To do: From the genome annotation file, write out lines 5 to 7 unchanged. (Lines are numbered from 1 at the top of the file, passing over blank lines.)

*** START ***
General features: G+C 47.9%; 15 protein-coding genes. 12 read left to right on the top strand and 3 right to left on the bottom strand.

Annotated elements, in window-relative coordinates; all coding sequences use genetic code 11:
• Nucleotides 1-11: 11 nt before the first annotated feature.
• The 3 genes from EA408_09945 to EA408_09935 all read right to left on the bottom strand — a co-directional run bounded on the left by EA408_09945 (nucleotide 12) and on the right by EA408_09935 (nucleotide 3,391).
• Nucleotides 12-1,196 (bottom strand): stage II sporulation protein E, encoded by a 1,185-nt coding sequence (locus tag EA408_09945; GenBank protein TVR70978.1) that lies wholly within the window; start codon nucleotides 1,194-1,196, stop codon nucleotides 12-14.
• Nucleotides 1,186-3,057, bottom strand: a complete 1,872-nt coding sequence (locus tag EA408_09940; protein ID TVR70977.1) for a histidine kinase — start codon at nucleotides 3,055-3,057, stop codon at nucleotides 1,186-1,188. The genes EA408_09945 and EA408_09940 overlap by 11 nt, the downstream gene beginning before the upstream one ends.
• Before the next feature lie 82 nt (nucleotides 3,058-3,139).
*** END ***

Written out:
• Nucleotides 12-1,196 (bottom strand): stage II sporulation protein E, encoded by a 1,185-nt coding sequence (locus tag EA408_09945; GenBank protein TVR70978.1) that lies wholly within the window; start codon nucleotides 1,194-1,196, stop codon nucleotides 12-14.
• Nucleotides 1,186-3,057, bottom strand: a complete 1,872-nt coding sequence (locus tag EA408_09940; protein ID TVR70977.1) for a histidine kinase — start codon at nucleotides 3,055-3,057, stop codon at nucleotides 1,186-1,188. The genes EA408_09945 and EA408_09940 overlap by 11 nt, the downstream gene beginning before the upstream one ends.
• Before the next feature lie 82 nt (nucleotides 3,058-3,139).